Make No Mistake: Trying Something New in MRO is Worth the Risk

By George E. Krauter

March 01, 2017 at 7:08 AM

“A Person Who Never Makes a Mistake, Never Tried Anything New”– Albert Einstein 

At a procurement expo and conference, 58 people visited our MRO presentation on the benefits of outsourcing management of the MRO supply chain. Of those 58, 27 expressed significant interest in outsourcing MRO inventory management to reduce operational costs and increase plant reliability—and save their company money. Subsequently, of the 27 who were interested, just four continued into programs which resulted in an average 25% reduction in total cost of MRO ownership, inventory recovery via Master Data Leadership™ and Mean Time To Repair (MTTR) reductions that increased asset reliability.

Okay, what happened to the other 23 expo visitors who were positive about MRO cost recovery but did not take action to consider any next steps when they returned to the plant? Here are the results of an investigation into why the recognition of the potential benefits of MRO changed (did not resonate) from the positive interest at the expo to the real world in their work space.

  • Management said, “You want to do what? Are you crazy?”
  • “Everyone” complains about MRO; “Everyone” has an opinion about what to do, but there is no consensus as to what to change and/or how to change it. Since “no one” will agree, nothing changes.
  • I have too many emergencies to handle to find time to change (caused by MRO—the vicious circle).
  • What if it does not work, or what if some will not let it work? I will be blamed.
  • What if I stick my neck out? I could get fired.
  • We have many entrenched MRO suppliers that are protected. I would step on too many toes if I tried a single outsource solution to our MRO problem.
  • The company just had a layoff of 150 people; I want to lay low and not stand out so I will survive. (Wouldn’t this be the time to come forward with an idea that would save the company money?)
  • I passed it off to an associate. Which means I won’t be blamed if it does not work.
  • My director just signed a price agreement with traditional suppliers. Capturing all the other MRO costs we incur is not in my pay grade.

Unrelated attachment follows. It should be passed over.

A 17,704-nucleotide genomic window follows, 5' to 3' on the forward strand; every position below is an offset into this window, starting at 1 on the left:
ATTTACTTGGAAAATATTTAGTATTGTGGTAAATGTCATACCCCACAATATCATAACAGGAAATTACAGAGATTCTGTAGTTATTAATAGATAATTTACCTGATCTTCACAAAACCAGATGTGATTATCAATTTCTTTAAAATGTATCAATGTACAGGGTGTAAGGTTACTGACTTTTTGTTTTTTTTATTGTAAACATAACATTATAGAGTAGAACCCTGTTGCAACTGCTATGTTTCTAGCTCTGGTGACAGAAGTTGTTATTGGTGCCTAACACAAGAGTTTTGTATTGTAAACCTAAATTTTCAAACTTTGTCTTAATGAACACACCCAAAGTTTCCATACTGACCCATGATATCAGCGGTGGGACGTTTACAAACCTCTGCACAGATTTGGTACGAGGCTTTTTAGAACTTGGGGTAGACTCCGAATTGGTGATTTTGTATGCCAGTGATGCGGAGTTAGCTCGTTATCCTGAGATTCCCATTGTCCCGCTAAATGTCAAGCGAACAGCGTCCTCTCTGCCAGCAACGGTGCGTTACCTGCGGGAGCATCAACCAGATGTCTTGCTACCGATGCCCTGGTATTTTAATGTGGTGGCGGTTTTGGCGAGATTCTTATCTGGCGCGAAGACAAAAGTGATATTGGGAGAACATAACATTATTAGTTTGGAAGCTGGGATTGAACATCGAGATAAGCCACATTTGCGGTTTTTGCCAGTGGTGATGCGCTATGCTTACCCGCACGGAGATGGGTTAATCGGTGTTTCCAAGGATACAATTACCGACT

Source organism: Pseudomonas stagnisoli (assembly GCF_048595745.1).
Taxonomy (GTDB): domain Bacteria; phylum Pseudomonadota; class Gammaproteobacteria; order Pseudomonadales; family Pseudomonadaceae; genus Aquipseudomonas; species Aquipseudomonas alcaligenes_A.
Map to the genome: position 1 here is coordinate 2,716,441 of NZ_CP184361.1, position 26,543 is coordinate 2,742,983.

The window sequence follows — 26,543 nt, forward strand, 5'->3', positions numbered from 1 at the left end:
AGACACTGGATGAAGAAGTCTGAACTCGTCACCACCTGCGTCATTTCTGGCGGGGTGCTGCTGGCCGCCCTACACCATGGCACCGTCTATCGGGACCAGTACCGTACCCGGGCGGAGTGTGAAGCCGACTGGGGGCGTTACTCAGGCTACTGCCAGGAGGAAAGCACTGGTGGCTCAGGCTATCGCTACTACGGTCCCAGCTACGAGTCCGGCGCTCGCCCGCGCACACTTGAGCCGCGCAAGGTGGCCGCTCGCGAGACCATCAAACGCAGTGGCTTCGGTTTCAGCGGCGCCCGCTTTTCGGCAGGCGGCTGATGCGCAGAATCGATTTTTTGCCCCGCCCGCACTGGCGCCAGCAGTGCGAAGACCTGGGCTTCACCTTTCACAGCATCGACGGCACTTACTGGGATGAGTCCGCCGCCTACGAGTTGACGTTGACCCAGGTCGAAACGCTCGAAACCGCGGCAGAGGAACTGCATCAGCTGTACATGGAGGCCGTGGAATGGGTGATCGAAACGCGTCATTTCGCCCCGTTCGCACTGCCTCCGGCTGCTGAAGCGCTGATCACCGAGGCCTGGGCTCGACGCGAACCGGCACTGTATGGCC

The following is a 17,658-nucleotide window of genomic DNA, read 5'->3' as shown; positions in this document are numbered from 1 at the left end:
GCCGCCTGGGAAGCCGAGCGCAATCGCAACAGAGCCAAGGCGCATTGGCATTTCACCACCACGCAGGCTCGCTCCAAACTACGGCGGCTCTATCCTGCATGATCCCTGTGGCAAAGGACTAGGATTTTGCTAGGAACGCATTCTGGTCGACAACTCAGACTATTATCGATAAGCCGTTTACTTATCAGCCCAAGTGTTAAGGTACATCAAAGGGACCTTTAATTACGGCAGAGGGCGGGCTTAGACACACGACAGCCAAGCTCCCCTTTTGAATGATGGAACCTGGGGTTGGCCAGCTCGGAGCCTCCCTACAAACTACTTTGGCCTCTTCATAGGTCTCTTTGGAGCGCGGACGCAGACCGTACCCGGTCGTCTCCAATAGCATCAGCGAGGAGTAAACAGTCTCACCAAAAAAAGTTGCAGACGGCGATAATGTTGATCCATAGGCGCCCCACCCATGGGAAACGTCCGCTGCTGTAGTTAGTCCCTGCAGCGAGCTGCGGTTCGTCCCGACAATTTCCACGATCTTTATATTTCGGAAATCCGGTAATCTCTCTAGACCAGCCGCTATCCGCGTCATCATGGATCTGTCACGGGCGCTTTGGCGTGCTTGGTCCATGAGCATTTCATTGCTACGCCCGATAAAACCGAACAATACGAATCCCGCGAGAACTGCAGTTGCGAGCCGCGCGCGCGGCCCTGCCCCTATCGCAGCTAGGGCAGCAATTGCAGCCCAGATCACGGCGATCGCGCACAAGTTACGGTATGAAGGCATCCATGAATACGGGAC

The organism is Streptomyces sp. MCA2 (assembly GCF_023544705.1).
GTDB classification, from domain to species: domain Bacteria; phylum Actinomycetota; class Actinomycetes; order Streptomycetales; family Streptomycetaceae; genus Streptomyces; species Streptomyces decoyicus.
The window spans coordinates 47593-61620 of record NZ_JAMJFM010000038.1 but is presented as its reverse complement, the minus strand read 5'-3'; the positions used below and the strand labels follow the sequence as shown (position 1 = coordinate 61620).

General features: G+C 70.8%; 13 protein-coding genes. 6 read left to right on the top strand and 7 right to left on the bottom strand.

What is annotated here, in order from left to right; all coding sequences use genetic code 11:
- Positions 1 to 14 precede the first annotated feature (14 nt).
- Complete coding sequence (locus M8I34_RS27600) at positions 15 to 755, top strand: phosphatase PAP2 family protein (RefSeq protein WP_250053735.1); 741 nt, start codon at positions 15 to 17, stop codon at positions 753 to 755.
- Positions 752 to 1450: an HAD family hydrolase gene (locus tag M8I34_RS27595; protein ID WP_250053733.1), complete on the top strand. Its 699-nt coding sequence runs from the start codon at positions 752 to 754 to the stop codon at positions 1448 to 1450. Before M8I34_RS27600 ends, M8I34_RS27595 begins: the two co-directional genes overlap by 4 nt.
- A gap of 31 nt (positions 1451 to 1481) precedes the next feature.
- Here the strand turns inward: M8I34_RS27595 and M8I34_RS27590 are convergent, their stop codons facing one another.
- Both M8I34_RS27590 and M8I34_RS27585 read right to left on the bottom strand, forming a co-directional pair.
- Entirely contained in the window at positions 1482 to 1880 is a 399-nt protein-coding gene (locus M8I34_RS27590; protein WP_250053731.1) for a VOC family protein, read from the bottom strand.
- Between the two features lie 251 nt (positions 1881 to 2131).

• The director of procurement views outsourcing as competition to procurement’s programs. They would not “buy in.”

So, keeping the status quo is safe, especially when change is considered radical, aka MRO outsourcing. Are the benefits of change worth the risk? How would you know if you do not investigate the potentials? As Albert Einstein said, You can’t make a mistake if you do not try anything new. What if he had not tried anything new? What if he had not taken the risk?

These 23 people are “MRO safe,” while their company continues to assume cost burdens that can be recovered.

Listen to a series of My Purchasing Center podcast interviews with George Krauter based on ideas in his new book, Outsourcing MRO: Finding a Better Way:

The Market Basket to Select an MRO Supplier: A Flawed Process?

How to Calculate the Cost of a Purchase Order 

Banging Head Against Wall: Overcoming Resistance to Change

Tags: purchasing MRO indirect Supply chain management Procurement sourcing
Category: Blog Post

George E. Krauter


George Krauter currently serves as Vice President for Synovos in Radnor, Pa. He is recognized as the originator of the concept that became known as “integrated supply.” He has participated as a guest speaker at Reliability 2.0, ISM Indirect Conference, International Maintenance Conference (IMC), The Conference Board, and events for APICS, SMRP, and ISM professional chapters. 

George is recognized as an authority on methods to achieve reliable, maintenance-connected MRO storerooms; he has published his experiences in Uptime Magazine, Food Manufacturing, My Purchasing Center, and Supply & Demand Chain Executive. He holds a B.A. and M.B.A.A. from Temple University (Philadelphia) and has conducted seminars internationally (Oslo, Abu Dhabi) as well as sessions at Duke University, MIT, Howard University, and Temple. He lives in Bucks County, Pa., with his wife Joyce; all grandkids live within eating distance. You may reach George by phone at 610-246-6492.

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